To follow those choices, we must learn to manage the disruptions in life. When my doctor asked me why I hadn’t been able to get my diet in order, I told him about the upheaval in my family, last year’s COVID outbreak at church, career issues, and the ongoing turmoil that I have found to be life. I told him, “I just did not do a good job of managing the disruptions in my life.” We can no longer afford to use those disruptions as excuses, because disruptions are part of every day life. As Agent K said in Men In Black, “There’s always an Achillian Battlecruiser or an intergalactic plague about to wipe out our planet. The only way these people get on with their lives is that they do not know about it.” Over the past few years, we’ve seen economic and political disruptions, and our entire society shut down by a global pandemic. This is the new normal, and such disruptions will continue, in addition to your personal disruptions. We have to learn to manage these disruptions and move forward.
What was death to me has now become life. Prior to my diagnosis, the idea of being fit sounded good, but I was happy being chubby and lazy. Sure, healthy food will make me feel better, and there’s nothing like the rush of finishing an ultra-marathon, but have you ever enjoyed a bowl of Blue Bell Ice Cream and a Netflix movie on an overcast Saturday afternoon? I chose the latter. It was easier, simpler, and more delicious. However, with my diagnosis, I now see that health foods and medications are not a way to a better life, they are the only way to seize and maintain life. With each salad, vegetable, and lean grilled meat, I am extending my life, and with each medication, I am helping my body restore its function. Over the past few decades, churches have sought to sell potential converts on the benefits of Christianity by saying that it leads to a better life. It does. But Christianity is life. Faith in Jesus is the only way to avoid eternal damnation. And just like my diabetic diagnosis came suddenly (but with warning), our last day of life and the day of judgment will come upon us suddenly. Don’t get shocked by a negative test result that day. Turn from your sin and trust Jesus as your Savior.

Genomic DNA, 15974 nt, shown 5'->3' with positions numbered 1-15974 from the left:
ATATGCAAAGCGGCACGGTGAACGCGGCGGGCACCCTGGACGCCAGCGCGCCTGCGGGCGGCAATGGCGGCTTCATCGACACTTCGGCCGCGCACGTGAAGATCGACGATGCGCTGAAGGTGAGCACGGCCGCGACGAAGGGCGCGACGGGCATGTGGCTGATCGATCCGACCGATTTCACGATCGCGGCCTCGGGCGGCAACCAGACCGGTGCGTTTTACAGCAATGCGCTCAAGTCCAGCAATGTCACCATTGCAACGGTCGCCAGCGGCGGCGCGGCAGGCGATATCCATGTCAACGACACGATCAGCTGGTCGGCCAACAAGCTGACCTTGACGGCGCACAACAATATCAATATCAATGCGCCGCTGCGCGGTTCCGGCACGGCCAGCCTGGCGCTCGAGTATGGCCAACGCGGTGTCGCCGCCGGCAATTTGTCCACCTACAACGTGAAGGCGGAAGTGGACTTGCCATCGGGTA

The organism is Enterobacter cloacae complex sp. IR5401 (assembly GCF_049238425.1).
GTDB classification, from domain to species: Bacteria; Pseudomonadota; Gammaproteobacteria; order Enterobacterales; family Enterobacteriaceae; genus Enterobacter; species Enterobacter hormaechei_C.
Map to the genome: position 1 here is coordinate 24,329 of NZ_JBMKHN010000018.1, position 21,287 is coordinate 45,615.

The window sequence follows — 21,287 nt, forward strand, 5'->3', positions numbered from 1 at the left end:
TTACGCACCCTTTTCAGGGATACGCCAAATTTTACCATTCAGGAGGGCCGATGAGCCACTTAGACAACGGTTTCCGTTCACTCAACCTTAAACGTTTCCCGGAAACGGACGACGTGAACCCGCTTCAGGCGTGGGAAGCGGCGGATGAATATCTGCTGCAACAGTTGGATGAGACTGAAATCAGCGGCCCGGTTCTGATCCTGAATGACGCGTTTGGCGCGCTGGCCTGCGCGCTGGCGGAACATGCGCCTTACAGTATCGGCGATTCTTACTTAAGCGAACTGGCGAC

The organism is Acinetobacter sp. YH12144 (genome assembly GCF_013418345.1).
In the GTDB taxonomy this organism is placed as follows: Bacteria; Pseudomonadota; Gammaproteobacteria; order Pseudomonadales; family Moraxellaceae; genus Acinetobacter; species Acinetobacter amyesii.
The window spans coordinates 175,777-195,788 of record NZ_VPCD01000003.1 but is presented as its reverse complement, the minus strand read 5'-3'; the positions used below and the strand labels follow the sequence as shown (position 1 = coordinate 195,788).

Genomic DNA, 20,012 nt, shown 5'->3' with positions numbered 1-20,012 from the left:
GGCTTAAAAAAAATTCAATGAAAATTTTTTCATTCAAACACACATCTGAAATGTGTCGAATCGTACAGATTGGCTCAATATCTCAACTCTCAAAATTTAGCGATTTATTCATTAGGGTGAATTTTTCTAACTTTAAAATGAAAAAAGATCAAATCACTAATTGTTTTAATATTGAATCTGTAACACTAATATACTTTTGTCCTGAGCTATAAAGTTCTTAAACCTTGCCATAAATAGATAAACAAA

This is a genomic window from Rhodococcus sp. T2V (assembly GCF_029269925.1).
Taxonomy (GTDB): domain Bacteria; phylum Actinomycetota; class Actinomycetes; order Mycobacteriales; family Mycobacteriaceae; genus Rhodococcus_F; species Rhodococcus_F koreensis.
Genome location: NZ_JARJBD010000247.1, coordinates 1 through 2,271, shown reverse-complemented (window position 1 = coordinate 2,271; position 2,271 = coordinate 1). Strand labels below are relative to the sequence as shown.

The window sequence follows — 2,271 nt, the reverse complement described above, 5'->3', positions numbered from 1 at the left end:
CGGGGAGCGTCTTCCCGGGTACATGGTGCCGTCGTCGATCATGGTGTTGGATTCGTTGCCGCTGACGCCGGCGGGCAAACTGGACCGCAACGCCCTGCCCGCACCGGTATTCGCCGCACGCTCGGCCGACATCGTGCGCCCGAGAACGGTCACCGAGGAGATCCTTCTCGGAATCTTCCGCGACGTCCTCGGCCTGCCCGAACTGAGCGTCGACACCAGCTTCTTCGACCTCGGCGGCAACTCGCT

The diabetic diagnosis can be a life sentence or a death sentence. My doctor told me that in those exact words. And with God’s help, I will manage this disease and live to serve Him well in my life. However, this whole experience has taught me that I need to wake up, and start taking care of what matters, regardless of how I feel. I can no longer make excuses, I can no longer procrastinate. And the same goes for you.
If you have been putting off the decision to turn your life over to Christ, make that decision today. And if you have been putting off your health and financial decisions, you will avoid catastrophes and reap better benefits if you make those choices today. Don’t follow in my footsteps. You have the opportunity to do better.
Progressive pastors never miss an opportunity to enrage the fundamentalists, and the fundamentalists never miss the opportunity to be enraged. Such was the case recently on Twitter when a progressive pastor of whom I have never heard posted a tweet encouraging people to attend churches where the pastor goes to therapy, and encourages the congregation to go to therapy. The result? An onslaught of fundamentalists decrying this pastor’s statement, saying in essence, “all you need for mental health is the Bible.”
I’m going to be real about this. If I were to ever find myself in a position where I needed therapy, I would probably remove myself from the pulpit. I would feel that I would not be fit for Spiritual leadership, and that the church deserved better. But that’s an expectation I place on myself.
As for therapy and the Bible, let’s begin by setting the stage by defining what the Bible is and what the Bible teaches.
First, the Bible is the inspired word of God, penned by prophets and apostles who had God’s word given to them either through vision, angelic message or by direct dictation by God Himself. You can see the inspirational process in action when you read Revelation. The Apostle John, banished to the Isle of Patmos, saw the resurrected, glorified Jesus. Jesus then told John what to write. Throughout the book of Revelation, John sees things and tries to describe them. Angels tell him what to write, and at times, the Lord dictates to Him as well. However, the entire thing came from God, and thus is God’s word.